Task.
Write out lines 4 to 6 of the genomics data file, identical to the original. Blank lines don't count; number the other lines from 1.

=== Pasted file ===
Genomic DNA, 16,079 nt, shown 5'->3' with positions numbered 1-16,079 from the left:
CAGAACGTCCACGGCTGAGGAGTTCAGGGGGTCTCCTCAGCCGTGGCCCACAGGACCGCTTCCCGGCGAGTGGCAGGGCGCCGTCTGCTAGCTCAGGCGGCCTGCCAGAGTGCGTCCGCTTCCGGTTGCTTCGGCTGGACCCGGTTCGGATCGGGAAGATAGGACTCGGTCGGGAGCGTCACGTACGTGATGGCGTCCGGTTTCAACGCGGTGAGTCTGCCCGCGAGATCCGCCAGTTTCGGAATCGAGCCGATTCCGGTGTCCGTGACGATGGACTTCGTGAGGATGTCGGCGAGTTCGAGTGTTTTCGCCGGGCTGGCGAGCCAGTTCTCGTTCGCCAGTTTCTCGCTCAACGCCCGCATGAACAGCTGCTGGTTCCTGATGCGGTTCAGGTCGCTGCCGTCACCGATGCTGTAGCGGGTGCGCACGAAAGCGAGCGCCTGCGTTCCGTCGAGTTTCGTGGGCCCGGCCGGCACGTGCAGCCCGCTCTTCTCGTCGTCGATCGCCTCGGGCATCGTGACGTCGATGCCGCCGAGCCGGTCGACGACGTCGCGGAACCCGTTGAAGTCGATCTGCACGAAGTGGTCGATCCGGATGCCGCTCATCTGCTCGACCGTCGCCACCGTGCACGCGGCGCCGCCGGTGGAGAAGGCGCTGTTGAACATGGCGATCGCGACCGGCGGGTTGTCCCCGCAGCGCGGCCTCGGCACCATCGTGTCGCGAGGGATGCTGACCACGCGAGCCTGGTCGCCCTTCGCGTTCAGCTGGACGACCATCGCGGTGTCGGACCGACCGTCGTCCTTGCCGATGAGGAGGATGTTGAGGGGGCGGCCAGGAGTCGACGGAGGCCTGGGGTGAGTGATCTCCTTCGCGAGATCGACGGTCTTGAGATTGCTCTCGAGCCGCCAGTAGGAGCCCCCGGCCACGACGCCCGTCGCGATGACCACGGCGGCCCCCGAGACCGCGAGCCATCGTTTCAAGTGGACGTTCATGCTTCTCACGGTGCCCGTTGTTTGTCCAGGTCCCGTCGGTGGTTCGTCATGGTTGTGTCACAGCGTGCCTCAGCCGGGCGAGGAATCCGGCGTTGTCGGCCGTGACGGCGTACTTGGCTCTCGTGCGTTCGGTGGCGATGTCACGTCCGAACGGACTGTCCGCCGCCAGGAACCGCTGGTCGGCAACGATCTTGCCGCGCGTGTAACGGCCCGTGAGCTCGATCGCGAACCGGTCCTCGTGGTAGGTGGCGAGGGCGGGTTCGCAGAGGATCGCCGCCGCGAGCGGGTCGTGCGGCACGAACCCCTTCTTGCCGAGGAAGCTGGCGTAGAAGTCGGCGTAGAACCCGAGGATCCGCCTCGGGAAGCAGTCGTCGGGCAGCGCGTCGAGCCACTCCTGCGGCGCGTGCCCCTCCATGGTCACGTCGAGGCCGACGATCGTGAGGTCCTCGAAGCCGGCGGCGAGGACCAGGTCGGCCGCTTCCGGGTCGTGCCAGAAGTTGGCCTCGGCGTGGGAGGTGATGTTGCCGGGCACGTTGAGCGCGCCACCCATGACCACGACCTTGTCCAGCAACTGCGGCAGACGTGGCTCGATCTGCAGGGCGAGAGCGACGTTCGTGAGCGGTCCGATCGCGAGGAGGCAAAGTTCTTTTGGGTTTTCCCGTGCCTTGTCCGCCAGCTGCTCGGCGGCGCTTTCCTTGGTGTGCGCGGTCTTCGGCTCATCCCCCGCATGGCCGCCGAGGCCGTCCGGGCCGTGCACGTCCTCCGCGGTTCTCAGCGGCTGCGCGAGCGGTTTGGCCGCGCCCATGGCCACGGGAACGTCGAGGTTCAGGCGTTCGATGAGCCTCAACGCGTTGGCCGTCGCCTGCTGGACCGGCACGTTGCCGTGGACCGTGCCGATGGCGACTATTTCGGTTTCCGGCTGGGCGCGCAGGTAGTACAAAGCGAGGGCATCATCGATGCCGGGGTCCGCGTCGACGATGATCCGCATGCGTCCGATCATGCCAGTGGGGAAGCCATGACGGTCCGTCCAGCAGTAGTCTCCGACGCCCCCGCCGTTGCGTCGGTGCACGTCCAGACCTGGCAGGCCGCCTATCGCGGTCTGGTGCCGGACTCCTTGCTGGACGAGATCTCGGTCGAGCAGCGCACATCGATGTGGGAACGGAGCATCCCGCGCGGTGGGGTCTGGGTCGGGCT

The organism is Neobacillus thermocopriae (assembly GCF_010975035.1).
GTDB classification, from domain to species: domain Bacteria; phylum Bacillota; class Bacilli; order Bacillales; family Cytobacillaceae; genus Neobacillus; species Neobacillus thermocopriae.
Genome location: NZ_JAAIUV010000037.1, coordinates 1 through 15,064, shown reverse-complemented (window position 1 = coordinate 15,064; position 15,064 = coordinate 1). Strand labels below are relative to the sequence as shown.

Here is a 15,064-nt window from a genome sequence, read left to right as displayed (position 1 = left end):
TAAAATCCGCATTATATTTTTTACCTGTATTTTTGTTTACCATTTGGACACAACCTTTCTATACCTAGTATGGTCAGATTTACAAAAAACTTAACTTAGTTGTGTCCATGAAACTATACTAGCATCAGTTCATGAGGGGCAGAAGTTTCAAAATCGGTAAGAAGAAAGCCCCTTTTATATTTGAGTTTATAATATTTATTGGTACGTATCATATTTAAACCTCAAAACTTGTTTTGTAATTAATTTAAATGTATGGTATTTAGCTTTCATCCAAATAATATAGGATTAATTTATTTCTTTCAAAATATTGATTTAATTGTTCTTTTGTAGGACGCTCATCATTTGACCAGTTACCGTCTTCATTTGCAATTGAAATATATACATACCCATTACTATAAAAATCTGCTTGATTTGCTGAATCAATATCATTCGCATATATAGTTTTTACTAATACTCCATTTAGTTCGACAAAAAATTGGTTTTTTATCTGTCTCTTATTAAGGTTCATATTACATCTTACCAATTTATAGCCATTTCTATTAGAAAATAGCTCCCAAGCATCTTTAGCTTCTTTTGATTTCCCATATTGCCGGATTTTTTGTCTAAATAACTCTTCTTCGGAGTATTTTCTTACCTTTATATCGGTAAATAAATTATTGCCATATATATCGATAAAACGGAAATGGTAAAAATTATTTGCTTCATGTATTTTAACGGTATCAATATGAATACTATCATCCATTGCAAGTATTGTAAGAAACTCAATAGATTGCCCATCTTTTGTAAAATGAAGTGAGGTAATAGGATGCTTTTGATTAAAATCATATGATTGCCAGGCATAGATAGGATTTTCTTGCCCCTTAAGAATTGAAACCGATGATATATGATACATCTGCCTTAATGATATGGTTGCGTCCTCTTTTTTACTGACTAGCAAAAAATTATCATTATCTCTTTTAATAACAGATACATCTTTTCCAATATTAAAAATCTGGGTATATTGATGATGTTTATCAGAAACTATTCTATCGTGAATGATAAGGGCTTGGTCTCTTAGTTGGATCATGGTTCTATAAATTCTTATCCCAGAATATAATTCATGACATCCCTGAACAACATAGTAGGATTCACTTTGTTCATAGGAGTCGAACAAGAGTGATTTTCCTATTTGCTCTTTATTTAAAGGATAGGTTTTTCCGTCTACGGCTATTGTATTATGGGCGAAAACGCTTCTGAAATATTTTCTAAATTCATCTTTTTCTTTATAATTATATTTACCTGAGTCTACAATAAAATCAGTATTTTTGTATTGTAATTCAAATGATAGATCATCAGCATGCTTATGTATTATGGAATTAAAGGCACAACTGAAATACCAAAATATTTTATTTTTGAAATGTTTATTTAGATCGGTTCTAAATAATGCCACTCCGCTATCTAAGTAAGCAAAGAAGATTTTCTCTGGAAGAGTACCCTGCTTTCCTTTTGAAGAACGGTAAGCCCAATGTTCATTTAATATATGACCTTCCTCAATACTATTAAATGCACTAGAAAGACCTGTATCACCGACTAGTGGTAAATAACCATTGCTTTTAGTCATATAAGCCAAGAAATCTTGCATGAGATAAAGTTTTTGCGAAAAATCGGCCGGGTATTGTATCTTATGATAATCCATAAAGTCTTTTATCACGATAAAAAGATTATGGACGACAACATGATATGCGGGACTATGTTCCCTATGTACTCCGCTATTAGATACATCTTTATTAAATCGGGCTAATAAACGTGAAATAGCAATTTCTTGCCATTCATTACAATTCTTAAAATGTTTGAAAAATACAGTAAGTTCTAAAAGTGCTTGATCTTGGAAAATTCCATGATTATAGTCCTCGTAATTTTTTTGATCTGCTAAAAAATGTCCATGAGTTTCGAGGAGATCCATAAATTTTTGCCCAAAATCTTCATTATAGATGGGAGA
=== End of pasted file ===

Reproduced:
GTDB classification, from domain to species: domain Bacteria; phylum Bacillota; class Bacilli; order Bacillales; family Cytobacillaceae; genus Neobacillus; species Neobacillus thermocopriae.
Genome location: NZ_JAAIUV010000037.1, coordinates 1 through 15,064, shown reverse-complemented (window position 1 = coordinate 15,064; position 15,064 = coordinate 1). Strand labels below are relative to the sequence as shown.

Here is a 15,064-nt window from a genome sequence, read left to right as displayed (position 1 = left end):